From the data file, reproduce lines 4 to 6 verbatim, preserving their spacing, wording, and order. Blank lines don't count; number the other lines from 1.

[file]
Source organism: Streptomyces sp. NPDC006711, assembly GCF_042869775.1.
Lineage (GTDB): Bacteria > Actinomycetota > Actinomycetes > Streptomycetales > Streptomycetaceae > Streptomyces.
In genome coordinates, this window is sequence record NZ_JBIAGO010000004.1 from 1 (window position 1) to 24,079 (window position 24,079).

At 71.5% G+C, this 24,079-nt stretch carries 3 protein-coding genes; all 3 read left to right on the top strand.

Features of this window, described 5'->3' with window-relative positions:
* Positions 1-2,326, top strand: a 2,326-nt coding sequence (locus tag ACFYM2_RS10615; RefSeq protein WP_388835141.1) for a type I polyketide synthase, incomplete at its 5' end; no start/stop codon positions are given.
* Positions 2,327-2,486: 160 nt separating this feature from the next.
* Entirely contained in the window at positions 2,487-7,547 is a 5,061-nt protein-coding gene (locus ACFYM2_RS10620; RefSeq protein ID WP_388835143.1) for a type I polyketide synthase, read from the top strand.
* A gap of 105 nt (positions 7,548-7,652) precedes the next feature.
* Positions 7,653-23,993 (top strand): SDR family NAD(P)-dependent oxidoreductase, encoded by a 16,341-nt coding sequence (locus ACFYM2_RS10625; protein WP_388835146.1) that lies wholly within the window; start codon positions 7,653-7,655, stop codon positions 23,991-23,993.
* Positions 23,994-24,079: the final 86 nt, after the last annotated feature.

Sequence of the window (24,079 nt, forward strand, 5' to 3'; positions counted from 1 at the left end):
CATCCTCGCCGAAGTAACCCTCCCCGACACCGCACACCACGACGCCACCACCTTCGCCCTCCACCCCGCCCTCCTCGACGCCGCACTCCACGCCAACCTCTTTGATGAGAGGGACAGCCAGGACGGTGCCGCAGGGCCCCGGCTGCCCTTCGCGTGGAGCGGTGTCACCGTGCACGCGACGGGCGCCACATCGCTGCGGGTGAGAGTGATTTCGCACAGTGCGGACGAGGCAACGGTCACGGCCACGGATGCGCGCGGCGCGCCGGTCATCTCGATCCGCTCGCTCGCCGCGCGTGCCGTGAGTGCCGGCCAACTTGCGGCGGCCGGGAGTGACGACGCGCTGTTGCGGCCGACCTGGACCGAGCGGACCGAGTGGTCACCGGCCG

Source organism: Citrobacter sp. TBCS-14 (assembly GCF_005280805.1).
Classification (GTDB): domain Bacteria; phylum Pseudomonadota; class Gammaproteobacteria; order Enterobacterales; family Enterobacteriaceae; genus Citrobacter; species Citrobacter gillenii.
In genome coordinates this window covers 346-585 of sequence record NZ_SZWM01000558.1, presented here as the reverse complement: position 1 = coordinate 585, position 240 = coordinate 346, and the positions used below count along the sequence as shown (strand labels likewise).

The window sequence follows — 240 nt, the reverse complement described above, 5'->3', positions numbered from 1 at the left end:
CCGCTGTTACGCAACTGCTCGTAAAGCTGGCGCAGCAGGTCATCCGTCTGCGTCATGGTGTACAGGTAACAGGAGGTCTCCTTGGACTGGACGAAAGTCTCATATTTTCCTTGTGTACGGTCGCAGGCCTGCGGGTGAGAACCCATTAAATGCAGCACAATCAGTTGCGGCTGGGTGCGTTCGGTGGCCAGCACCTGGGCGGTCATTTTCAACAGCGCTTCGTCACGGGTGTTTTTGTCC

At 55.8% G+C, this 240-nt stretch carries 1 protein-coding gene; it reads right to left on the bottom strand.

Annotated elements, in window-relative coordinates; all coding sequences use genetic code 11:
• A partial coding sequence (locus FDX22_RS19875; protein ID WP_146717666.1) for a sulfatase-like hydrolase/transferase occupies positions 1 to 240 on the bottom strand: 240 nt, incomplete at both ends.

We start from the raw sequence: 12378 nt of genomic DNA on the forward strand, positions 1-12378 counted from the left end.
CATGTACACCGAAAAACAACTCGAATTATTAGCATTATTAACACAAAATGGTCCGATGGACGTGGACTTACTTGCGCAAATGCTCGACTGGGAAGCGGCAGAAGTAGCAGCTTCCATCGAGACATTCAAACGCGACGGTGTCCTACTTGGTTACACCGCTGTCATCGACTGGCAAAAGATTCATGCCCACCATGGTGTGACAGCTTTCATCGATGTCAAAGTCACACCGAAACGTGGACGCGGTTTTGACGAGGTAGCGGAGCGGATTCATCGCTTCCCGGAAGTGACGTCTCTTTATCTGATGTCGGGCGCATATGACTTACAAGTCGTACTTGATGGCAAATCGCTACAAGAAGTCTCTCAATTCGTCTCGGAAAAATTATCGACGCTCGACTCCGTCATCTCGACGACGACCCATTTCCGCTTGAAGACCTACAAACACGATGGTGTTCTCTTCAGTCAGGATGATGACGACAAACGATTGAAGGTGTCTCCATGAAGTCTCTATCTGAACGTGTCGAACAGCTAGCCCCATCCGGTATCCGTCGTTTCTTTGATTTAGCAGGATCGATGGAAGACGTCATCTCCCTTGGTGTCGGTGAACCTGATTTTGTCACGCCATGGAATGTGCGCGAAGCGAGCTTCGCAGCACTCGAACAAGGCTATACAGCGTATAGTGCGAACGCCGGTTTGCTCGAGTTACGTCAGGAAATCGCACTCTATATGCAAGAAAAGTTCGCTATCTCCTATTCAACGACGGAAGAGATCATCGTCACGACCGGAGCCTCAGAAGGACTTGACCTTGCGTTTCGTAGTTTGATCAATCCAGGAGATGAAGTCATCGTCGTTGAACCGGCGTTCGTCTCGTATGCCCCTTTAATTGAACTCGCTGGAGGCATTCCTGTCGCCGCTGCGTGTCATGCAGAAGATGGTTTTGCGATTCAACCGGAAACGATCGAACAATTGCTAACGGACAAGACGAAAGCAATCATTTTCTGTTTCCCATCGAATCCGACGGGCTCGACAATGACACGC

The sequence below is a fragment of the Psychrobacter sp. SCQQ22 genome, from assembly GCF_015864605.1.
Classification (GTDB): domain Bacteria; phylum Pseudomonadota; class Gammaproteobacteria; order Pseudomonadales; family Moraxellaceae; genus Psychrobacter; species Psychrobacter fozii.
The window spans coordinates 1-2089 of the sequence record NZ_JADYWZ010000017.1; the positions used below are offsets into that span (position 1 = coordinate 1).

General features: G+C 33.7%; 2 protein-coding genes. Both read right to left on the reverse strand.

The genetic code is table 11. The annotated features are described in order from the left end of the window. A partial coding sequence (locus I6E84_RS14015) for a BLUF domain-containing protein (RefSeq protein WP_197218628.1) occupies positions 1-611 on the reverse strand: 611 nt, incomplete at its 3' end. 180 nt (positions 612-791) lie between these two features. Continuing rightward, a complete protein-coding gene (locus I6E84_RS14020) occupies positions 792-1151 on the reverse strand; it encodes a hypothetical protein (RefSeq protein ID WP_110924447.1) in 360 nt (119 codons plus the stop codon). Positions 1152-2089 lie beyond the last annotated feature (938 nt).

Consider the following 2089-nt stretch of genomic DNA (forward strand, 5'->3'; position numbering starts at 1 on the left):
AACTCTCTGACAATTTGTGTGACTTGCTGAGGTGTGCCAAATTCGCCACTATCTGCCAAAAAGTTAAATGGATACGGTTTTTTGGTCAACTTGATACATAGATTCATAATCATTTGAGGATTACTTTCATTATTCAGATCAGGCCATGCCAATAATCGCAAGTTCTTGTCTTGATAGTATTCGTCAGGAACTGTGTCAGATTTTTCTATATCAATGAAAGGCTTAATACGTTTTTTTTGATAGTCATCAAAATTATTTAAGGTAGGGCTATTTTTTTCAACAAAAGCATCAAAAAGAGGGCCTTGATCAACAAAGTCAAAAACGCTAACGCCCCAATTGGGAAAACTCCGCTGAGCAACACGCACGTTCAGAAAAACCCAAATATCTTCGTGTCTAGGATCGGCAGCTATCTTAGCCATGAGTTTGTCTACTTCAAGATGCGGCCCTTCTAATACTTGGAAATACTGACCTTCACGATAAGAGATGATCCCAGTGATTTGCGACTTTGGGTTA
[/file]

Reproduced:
At 71.5% G+C, this 24,079-nt stretch carries 3 protein-coding genes; all 3 read left to right on the top strand.

Features of this window, described 5'->3' with window-relative positions:
* Positions 1-2,326, top strand: a 2,326-nt coding sequence (locus tag ACFYM2_RS10615; RefSeq protein WP_388835141.1) for a type I polyketide synthase, incomplete at its 5' end; no start/stop codon positions are given.